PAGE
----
I’m working my way through Martin Hengel’s Judaism and Hellenism: Studies in their Encounter in Palestine during the Early Hellenistic Period (London: SCM, 1974). I stumbled on some quotes that may relate to my paper topic:
1. “A way was to be opened for the extension of Hellenistic civilization and customs, which had previously been hindered by the religious prejudices of conservative groups. The limitations which the latter placed on unrestricted economic and cultural exchanges with the non-Jewish environment were to be abolished…To this end, the ‘reactionary’ conservative groups had to be deprived of their political power, so that they could no longer exercise their influence to carry through limiting, legalistic, and ritual regulations, as had happened under Simon the just…
“The prerequisite for this was the repeal of the ‘letter of freedom’ promulgated by Antiochus III, as this grounded the internal ordering of the Jewish ‘ethnos’ solely on the traditional ‘ancestral laws’ and gave a legal basis to the defenders of the traditional theocracy. These aims could be most easily achieved by the transformation of Jerusalem–and thus of the whole Jewish ethnos in Judea–into a Greek ‘polis’. As the bestowal of citizenship of the proposed polis, and admission to the gymnasium and ephebate, were under the control of Jason and his friends…True, the temple liturgy with its sacrifices continued in the usual way, and the law of Moses was by no means officially repealed, remaining valid largely as a popular custom, but the legal foundations were removed from the Jewish ‘theocracy’. Political order and policy were no longer determined by the Torah and the authoritative interpretation of it by priests and soperim; in the future they were to be based on the constitutional organs of the new polis, the ‘demos‘, i.e. the full citizens, the gerousia and the magistrates appointed by them. This inevitably resulted in a lowering of the status of the priestly nobility, and a sign of the strength of the desire within the priestly aristocracy to adopt Greek customs is the fact that this consequence was taken into account. The most powerful lay family, the Tobiads, will on the other hand have welcomed the tendency, as the fact that they were not of priestly descent had been a hindrance to them in earlier struggles for power. The considerable relaxation of the law, which was no longer a binding norm, was evidenced in the fact that individual Jewish ephebes, presumably because of the participation of foreigners in contests in the gymnasium, underwent epispasm…The unsuccessful sacrifice for the Tyrian Heracles can also be regarded as a sign of tendency towards assimilation in the development as a whole” (278).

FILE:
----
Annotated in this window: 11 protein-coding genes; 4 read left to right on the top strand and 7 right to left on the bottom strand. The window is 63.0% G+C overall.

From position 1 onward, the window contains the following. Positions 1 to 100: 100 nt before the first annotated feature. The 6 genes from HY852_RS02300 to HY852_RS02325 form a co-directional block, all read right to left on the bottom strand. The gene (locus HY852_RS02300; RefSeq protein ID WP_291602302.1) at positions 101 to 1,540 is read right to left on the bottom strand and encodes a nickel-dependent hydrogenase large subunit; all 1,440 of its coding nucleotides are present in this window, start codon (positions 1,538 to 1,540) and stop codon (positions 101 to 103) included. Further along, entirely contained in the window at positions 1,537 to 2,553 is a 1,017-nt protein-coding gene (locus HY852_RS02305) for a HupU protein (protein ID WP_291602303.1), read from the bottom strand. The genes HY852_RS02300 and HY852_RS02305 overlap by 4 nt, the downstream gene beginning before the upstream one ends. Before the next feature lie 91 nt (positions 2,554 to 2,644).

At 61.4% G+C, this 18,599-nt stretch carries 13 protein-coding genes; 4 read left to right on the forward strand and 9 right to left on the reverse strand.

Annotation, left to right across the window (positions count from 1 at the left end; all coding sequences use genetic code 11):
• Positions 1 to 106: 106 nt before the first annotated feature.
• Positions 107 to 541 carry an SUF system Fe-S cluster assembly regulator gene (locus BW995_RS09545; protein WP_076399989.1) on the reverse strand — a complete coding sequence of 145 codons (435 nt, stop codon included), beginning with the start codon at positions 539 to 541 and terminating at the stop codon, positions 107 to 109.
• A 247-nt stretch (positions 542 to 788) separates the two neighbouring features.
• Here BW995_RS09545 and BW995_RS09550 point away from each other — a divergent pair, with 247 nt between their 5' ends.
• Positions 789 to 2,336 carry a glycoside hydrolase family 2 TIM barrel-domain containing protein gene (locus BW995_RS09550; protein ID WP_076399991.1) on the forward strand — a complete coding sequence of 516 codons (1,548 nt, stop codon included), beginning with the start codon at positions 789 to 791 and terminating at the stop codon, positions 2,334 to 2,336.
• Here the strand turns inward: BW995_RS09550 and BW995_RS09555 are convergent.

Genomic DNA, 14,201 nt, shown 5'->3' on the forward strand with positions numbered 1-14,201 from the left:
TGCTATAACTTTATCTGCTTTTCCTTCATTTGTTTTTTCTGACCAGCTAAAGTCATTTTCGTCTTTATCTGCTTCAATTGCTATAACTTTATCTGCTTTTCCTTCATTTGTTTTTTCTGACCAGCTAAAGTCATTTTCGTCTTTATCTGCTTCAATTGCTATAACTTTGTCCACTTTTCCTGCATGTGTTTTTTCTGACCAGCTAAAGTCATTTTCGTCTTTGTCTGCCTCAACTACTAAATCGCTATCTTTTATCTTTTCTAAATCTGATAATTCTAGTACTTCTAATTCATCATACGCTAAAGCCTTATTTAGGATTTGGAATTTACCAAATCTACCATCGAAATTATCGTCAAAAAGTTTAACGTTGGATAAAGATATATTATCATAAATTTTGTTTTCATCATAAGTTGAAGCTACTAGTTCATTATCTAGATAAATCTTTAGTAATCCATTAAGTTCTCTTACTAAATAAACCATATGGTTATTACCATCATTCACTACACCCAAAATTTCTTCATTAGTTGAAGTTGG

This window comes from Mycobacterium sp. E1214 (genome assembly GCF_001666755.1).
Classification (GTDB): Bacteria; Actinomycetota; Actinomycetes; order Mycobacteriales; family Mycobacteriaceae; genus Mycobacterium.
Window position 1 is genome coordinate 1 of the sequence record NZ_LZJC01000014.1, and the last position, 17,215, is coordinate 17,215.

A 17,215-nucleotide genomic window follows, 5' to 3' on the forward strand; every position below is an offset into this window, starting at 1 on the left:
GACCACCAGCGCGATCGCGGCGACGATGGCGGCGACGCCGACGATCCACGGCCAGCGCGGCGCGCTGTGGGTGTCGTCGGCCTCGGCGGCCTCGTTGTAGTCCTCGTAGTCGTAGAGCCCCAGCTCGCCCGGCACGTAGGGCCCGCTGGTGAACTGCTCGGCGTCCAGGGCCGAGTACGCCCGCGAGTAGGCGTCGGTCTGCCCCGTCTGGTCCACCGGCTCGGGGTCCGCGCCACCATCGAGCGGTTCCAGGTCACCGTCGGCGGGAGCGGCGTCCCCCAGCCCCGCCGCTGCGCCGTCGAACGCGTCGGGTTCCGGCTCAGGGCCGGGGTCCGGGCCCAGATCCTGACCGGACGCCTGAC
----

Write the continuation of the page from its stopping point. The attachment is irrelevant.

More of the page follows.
But even Hengel says elsewhere that Jason was a Zadokite (224). Wasn’t Jason a Tobiad? That’s something to check out.
Hengel pretty much goes with Tcherikover here, only Hengel says that Jason’s Hellenistic reform chipped away at the law. Tcherikover does not really believe this, for he says, “Any change in the manner of worship or offence to monotheistic purity would without doubt have provoked a reaction among the common people in Judea and Jerusalem, but no such reaction is heard of at the time of the Hellenistic reform.” Victor Tcherikover, “The Hellenistic Movement in Jerusalem and Antiochus’ Persecutions,” The Hellenistic Age (New Brunswick: Rutgers, 1972) 128.
The Hellenistic reform had to be bad enough to be a cause for God to punish Jerusalem (according to II Maccabees and IV Maccabees), but not bad enough to spark a revolt among pious Jews.
One thing to look into is how Jewish law inhibited interaction with foreigners, since Hellenization was the reverse of this. That could give some indication as to how Hellenization challenged the Jewish politeia.
2. “The complaints which the delegation of two hundred Pharisees brought in the spring of 63 BC to Pompey in Damascus in effect confirm the step which the Teacher of Righteousness had taken about ninety years earlier. They sound like the accusations of II Macc. against Jason and Menelaus: the Hasmonean leaders had ‘done away with the ancestral laws’…and unjustly enslaved the citizens (Diod., 40 fr. 2…)” (227).
Hengel quotes the Jewish historian Eupolemus. His writings may be worth looking at to see how he believed the Hasmoneans undermined the Jewish ancestral laws. But it looks like such an accusation was a standard charge. We saw that Josephus used it when he discussed Herod’s openness to the Gentiles (see Paper on IV Maccabees: Some Josephus Passages).